Trump’s Muslim ban unfair and ineffective

Donald Trump’s Executive Order, called “Protecting The Nation From Foreign Terrorist Entry Into The United States” signed on Friday, January 27, 2017, halts America’s refugee programme, and severely restricts its immigration and travel order.

Its principles and provision are an affront to justice and equality whilst doing little to curb terrorism.

In the order, Trump temporarily suspends the entire US refugee programme for 120 days, and indefinitely for Syrian refugees, who constitute the majority of refugees in the world today; and restricts migration and any travel to the US for nationals of seven countries, including those who already have valid visas or permanent residence in the United States, under the pretext of national security.

It is important to remember that refugees are people fleeing war or persecution in their home country.

The international community pledged in the aftermath of World War 2 to offer protection to refugees which formed the basis of the 1951 UN Convention of the Rights of Refugees and its 1967 Protocol. These international treaties, places a legal and moral duty on nation states to admit and protect refugees.

This is what distinguishes a dictatorial, oppressive regime from a democratic and just one.

Trump’s order effectively blurs the line between the United States as a torchbearer for rights or a tool for discriminatory oppression.

According to the UNHCR, there are 23 million refugees in the world today, of these less than 1% will be resettled in a third country.

The United States refugee programme is already the most onerous and difficult to gain acceptance into, with refugees going though a complex system to obtain the necessary security, medical, and other screening required, a process which can take several years.

In 2016 only 84 995 refugees were resettled in America, of which 19% came from the Democratic Republic of Congo, and 15% each from Syria and Burma according to figures the US State Department’s Refugee processing Centre.

Trump’s order means that the approximately 110 000 refugees who would have gained admittance into the United States in 2017, under Obama’s directive, face an uncertain future as they are forced to live in countries in which they fear persecution.

Trump’s order is wrong for two reasons: first under the thinly guised veil of national security, Trump’s order fails to distinguish between states who are a threat to national security and citizens of such states.

By equating citizens en masse with the ideology, politics and security status of their state, Trump has effectively imposed a mass collective punishment on ordinary people who are suffering persecution from their own government. In simple terms the order is holding victims accountable for the actions of their perpetrators.

Moreover by limiting the ban to countries which have a Muslim majority and in which Trump has neither a political or business ally (read Saudi Arabia, Egypt, United Arab Emirates, Turkey here) Trump has effectively applied a ban that is not just flawed in its premise but also fundamentally discriminatory.

Research by the US State Department shows that in 2015 there were 11 774 terrorism attacks carried out in 92 countries worldwide resulting in 28 328 deaths.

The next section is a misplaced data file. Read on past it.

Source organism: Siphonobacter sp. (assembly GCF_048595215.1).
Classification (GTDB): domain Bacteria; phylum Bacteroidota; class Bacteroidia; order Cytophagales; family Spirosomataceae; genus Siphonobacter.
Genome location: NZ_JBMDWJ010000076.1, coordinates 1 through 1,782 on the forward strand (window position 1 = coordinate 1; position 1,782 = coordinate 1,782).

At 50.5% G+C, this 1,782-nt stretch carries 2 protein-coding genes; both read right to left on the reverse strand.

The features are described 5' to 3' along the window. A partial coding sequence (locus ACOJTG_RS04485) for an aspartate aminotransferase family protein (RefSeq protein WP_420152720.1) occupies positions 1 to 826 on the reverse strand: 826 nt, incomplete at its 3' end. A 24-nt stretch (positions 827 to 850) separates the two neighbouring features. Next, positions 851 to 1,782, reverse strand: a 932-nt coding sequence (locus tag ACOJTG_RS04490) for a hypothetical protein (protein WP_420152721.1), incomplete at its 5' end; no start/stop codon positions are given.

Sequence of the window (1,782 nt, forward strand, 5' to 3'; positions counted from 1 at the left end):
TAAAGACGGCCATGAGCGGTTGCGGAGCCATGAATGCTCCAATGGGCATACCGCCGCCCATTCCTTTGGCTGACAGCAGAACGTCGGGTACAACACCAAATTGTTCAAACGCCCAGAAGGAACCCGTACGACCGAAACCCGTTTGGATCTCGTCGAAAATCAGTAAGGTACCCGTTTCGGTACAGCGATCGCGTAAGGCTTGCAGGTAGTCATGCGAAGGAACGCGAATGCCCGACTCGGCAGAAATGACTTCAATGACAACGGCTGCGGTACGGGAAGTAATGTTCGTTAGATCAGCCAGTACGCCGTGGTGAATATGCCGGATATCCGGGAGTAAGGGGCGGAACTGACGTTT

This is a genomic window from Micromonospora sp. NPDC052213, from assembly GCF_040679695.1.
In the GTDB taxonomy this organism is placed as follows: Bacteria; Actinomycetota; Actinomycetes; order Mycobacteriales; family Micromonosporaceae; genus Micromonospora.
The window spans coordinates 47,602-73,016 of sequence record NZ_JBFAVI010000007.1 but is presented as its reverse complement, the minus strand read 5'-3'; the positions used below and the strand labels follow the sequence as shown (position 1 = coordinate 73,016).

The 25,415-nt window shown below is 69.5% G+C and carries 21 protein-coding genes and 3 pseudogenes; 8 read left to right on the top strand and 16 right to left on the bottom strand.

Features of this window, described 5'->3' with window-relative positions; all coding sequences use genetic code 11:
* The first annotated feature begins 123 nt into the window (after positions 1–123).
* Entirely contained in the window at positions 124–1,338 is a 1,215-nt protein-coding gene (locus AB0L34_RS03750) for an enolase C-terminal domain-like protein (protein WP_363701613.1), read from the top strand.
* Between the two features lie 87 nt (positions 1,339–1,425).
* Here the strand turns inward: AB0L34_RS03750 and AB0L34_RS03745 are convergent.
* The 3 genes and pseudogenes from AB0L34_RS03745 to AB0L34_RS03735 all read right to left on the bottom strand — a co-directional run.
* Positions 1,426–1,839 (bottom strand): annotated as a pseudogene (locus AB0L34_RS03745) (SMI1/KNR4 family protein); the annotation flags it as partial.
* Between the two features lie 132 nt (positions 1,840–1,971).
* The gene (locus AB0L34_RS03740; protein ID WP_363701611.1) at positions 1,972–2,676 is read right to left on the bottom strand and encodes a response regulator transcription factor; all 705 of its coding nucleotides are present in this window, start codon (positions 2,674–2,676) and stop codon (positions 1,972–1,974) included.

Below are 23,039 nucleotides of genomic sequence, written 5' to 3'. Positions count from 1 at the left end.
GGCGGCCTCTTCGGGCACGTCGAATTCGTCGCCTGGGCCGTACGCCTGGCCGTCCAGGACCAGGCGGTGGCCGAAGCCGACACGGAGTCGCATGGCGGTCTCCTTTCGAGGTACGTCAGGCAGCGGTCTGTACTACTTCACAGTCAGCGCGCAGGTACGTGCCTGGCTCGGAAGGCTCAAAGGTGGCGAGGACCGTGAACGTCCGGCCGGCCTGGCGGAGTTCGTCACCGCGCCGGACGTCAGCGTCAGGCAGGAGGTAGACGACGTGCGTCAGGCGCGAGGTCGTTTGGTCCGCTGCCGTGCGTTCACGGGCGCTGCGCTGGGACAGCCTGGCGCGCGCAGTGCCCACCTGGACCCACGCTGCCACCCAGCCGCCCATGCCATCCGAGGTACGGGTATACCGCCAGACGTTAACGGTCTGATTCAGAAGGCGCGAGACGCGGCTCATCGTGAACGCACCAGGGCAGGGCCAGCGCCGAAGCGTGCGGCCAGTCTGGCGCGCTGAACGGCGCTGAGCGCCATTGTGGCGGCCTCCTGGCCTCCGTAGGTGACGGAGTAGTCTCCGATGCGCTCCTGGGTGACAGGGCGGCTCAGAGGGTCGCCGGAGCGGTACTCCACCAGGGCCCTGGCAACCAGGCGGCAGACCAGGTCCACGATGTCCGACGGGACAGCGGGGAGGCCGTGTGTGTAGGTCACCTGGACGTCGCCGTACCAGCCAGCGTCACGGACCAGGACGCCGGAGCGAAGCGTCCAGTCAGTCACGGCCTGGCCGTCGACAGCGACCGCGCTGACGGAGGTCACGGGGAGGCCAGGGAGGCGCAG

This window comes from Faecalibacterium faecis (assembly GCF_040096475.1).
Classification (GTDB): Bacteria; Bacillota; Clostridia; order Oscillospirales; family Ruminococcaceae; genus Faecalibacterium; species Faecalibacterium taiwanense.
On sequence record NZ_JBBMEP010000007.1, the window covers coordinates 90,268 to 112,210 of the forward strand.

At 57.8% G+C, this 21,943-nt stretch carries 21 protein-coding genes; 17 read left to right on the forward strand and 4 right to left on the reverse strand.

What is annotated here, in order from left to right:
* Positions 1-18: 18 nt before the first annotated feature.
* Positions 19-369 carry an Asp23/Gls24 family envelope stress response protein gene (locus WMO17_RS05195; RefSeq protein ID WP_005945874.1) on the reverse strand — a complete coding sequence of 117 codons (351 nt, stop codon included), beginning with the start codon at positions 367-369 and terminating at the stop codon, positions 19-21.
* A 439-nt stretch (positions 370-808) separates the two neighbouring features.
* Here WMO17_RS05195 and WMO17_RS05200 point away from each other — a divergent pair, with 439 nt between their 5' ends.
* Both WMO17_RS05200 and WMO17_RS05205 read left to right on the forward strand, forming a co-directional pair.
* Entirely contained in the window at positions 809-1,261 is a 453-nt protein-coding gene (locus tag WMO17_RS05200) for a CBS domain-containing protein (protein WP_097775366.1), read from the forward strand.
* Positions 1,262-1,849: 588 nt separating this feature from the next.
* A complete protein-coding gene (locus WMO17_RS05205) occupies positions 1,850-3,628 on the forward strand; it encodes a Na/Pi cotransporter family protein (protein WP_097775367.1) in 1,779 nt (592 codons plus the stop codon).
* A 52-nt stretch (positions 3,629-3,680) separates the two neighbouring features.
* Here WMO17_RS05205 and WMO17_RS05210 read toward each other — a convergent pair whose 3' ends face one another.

Of these 74% of all deaths due to terrorist attacks took place in five countries (Iraq, Afghanistan, Nigeria, Syria, and Pakistan).

In contrast there were 512 terrorist attacks in the United States between 1995-2014 killing 3 264 people.

Yes, terrorism is a problem, a global problem, not an American one and Trump’s executive order along with his “America first” ideology will do little to combat it.

Second, Trump states that the aim of the executive order is to “protect the American people from terrorist attacks by foreign nationals admitted to the United States”.

The order goes on to claim “deteriorating conditions in certain countries due to war, strife, disaster, and civil unrest increase the likelihood that terrorists will use any means possible to enter the United States”.

Yet there is no evidence to suggest that foreign nationals from these seven countries, or refugees as a whole, are more likely than anyone else , including American citizens, or migrants form any other country be terrorists.

The executive order thus fails to address the fundamental objective that it sets out and instead is aimed at hurting the lives, livelihoods and dignity of millions of people, most of whom looked to settlement in United States for a chance to seek freedom and equality.

Trump’s order effectively shuts the door not just on migrants and refugees but on the very principles of justice, and liberty whilst not making any significant contribution to making America – or the world – safer.

[This opinion piece was initially published on Trump’s Muslim ban unfair and ineffective. The photograph is taken by Fibonacci Blue on January 31, 2017, and sourced from Flickr under the Creative Commons Attribution License. The caption reads “Around 7000 protesters gathered in downtown Minneapolis to denounce Republican President Trump and express solidarity with immigrants”.]

About Zaheera Jinnah

Zaheera Jinnah has a PhD in anthropology and a background in development studies and social work. Her research interests are in labour migration, gender and diaspora studies. She is a research associate at the ACMS where she teaches, supervises graduate students, and engages in policy and academic research. Her recent publication is the co-edited book (Palgrave) ‘Gender and Mobility in Africa: Borders, Bodies and Boundaries'.